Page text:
You can see the interdependence of people, process and technology, and their effect on a successful cloud native security posture. Let us now pivot to the specific technology steps that can be taken by both teams in order to adopt and realize the ideal state for secure DevOps.
DevOps teams have adopted IaC templates – such as Amazon CloudFormation, Azure Resource Manager and Hashicorp Terraform – in conjunction with automation to rapidly deploy, tear down and manage infrastructure. However, Unit 42 Cloud Threat research on IaC templates has revealed that a large number of templates contain misconfigurations that do not comply with either best practice or enterprise security policies. This results in the deployment of insecure infrastructure that could potentially result in exploits and breaches.
This problem can be overcome by incorporating IaC template scanning, using purpose-built security tools that:
Scanning IaC templates within the DevOps process, prior to the deployment of the infrastructure, greatly reduces the occurrence of security incidents in the runtime environment.
The predominant approach to deploying applications on Kubernetes platforms is by declaring all the relevant parameters in a YAML file called an application manifest. However, the same Unit 42 report cited above found that 42% of Docker containers leveraging open source software contain insecure defaults, which can result in the deployment of vulnerable containers and applications.
The Application Container Security Guide from the National Institute on Standards and Technology (NIST SP 800-190) lists controls for containers and containerized applications that should be incorporated in order to secure these applications. Inserting security tools that can scan for these controls in the DevOps IDE, PR workflows and CI/CD pipeline steps helps support compliance and other best practices.
The benefit to DevOps teams is that security scans can identify insecure and noncompliant configurations prior to deployment, where they still have the ability to make the necessary corrections and fixes. For example, a security scan can identify and alert an engineer if a container image is either run as the root user or with escalated privileges. Detecting vulnerabilities at this earlier point – rather than detecting them in runtime after the container has been deployed – also greatly reduces team friction.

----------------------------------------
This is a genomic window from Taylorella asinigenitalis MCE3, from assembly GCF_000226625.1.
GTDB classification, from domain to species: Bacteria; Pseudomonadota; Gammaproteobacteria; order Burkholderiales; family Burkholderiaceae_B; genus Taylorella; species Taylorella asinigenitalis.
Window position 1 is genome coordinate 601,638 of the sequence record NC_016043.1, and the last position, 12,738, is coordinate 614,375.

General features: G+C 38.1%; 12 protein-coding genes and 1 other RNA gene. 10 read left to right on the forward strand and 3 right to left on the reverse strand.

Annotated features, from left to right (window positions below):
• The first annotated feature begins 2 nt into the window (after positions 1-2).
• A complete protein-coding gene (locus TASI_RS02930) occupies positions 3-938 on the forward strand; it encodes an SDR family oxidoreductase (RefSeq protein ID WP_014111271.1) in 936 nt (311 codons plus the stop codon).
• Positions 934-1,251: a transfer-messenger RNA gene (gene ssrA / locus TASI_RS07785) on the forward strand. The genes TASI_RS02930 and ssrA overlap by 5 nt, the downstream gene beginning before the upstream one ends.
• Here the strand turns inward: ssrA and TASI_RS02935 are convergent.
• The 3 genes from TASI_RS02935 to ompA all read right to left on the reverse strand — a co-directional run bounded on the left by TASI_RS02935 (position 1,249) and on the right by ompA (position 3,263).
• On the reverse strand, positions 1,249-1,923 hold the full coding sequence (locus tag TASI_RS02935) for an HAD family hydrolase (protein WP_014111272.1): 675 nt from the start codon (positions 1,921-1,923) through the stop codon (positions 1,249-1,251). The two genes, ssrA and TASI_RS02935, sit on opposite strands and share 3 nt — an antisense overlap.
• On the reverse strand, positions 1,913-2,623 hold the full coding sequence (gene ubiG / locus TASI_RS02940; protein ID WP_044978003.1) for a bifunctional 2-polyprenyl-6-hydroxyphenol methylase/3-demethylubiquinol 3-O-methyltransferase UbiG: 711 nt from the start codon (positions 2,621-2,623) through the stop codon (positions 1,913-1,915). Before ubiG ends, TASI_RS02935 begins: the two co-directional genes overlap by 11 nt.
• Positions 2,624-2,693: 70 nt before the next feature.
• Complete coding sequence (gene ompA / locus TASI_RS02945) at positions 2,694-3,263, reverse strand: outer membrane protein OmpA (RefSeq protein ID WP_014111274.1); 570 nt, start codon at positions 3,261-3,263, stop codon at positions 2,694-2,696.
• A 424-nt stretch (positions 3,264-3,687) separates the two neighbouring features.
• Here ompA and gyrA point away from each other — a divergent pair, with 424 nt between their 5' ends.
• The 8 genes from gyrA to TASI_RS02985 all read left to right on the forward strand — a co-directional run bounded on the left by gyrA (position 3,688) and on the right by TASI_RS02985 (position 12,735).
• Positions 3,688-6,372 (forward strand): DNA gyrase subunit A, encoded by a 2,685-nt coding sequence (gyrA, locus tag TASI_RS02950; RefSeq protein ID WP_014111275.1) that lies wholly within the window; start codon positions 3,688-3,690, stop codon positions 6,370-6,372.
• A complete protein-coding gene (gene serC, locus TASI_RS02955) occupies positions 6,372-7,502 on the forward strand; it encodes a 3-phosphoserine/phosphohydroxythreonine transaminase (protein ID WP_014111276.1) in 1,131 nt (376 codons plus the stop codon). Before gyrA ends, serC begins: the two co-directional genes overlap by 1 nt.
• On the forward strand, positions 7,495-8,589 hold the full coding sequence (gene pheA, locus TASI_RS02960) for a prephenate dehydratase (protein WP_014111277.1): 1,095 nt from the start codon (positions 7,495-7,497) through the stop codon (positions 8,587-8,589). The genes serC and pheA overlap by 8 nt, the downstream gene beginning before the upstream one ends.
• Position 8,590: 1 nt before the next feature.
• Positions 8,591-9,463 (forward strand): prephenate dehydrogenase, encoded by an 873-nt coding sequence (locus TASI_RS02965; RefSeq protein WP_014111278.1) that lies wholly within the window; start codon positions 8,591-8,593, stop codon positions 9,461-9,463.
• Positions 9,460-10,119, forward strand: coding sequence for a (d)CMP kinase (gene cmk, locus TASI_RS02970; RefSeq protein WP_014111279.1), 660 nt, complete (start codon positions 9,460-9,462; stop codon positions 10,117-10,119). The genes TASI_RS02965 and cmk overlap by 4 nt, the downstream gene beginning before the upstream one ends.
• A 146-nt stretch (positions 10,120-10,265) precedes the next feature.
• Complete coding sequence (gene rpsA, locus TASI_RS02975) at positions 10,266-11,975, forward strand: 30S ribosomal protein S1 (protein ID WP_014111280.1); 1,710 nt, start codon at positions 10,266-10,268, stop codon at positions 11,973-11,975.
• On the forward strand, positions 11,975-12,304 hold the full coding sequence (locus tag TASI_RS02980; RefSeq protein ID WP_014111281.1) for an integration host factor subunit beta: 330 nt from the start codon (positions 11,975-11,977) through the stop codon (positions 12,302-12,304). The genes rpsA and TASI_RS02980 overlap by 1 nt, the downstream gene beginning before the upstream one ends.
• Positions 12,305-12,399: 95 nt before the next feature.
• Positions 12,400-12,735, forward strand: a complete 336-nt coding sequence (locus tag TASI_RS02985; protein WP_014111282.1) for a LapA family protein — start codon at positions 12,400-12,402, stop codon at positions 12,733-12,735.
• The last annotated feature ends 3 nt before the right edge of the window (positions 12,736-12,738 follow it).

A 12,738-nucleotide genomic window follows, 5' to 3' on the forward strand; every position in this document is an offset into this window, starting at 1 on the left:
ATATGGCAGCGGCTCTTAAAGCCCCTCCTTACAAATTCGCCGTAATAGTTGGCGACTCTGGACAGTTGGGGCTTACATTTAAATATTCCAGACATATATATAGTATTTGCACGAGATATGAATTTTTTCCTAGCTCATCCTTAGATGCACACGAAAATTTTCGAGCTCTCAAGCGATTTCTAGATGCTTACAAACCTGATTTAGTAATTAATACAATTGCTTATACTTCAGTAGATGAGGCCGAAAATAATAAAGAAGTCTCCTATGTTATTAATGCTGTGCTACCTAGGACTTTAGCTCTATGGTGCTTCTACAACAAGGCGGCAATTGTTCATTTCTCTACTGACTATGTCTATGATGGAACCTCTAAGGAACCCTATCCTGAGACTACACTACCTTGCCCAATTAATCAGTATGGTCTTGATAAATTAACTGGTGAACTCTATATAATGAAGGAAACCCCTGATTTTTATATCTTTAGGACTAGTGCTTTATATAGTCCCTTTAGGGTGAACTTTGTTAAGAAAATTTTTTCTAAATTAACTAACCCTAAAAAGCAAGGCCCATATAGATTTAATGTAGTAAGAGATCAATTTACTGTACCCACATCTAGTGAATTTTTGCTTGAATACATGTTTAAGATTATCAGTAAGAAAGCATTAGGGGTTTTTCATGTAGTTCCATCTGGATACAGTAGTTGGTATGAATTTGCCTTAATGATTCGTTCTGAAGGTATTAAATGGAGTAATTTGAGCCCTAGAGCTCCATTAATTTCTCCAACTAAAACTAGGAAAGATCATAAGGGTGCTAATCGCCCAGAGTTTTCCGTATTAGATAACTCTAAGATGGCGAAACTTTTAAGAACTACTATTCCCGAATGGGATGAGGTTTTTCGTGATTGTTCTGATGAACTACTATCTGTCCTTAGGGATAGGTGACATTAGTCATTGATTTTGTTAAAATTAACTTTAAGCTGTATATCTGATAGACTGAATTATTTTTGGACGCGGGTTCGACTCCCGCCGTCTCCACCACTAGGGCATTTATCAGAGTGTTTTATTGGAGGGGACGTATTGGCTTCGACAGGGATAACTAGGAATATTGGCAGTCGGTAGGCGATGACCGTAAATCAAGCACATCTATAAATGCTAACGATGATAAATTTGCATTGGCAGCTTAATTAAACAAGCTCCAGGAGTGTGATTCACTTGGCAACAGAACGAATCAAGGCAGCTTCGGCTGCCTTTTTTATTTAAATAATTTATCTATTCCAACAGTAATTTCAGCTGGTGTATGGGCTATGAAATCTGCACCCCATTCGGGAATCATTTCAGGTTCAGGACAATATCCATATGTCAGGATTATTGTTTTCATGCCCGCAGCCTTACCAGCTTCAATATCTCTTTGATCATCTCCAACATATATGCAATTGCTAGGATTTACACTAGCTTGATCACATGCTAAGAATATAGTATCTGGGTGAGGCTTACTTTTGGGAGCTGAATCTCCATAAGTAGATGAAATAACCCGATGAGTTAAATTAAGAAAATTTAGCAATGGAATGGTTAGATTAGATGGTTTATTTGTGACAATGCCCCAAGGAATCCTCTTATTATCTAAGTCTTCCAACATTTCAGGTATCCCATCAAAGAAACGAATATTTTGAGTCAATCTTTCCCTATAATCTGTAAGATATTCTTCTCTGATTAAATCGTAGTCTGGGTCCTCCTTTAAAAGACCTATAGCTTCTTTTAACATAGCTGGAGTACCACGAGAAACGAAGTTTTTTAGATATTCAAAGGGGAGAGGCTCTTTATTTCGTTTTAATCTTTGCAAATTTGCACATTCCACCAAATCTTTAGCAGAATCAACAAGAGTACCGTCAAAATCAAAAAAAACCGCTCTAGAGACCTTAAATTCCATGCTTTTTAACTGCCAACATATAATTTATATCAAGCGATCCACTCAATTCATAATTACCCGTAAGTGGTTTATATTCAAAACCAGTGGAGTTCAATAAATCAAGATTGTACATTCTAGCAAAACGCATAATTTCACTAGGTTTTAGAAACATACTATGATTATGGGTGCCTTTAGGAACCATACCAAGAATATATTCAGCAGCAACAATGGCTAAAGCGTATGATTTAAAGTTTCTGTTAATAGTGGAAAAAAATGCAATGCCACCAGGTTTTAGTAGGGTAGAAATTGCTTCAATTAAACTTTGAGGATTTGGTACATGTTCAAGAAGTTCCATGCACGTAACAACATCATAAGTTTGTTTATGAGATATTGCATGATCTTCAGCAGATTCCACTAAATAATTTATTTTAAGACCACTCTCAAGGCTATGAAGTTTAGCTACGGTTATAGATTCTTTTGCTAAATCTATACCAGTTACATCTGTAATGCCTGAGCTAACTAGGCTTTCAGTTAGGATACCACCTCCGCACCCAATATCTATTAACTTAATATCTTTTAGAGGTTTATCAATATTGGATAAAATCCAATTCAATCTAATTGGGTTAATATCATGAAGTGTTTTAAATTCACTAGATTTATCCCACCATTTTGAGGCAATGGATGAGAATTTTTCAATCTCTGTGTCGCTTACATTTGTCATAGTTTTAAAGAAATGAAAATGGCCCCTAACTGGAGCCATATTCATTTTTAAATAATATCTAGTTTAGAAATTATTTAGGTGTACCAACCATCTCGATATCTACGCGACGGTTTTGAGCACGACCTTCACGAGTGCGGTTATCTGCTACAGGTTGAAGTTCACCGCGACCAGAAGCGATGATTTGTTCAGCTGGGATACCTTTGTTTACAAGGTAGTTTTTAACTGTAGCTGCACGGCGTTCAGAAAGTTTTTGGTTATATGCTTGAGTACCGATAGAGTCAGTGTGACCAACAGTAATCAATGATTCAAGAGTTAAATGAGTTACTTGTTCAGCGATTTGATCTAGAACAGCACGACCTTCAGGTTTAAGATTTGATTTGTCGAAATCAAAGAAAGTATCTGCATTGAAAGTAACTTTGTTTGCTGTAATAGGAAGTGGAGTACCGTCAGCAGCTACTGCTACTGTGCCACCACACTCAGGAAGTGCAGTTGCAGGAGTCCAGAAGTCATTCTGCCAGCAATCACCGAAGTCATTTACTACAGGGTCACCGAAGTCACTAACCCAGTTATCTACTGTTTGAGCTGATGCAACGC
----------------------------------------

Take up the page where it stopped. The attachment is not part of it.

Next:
This third and final step involves scanning the container image – which is a lightweight, standalone executable piece of software. Because container images are often pulled from public repositories – essentially untrusted sources – they can be a major threat vector for containerized applications. However, with purpose-built security tools, it is possible to provide detailed vulnerability information to DevOps teams at multiple points during the development and deployment cycle by performing an image scan when the image is built and again in the CI/CD pipeline.
The scan results provide a detailed account of the vulnerability, its severity, the status of a fix and the version of the software package in which the vulnerability has been fixed. A DevOps engineer can easily address and fix the vulnerabilities in a prioritized manner as determined by security policies. These steps help ensure only sanctioned and secure images are deployed.
By adopting these three concrete steps, people on DevOps teams can maintain lockstep with security requirements early in the build and deploy phases, greatly enhancing agility and the deployment of secure applications. This posture is achievable due to the availability of powerful security technology that DevOps teams can incorporate into existing processes such as PRs and CI/CD pipelines.
To learn more about implementing DevSecOps strategies and hardening the CI/CD pipeline, you can check out the on-demand webinar I recently hosted with CodeFresh.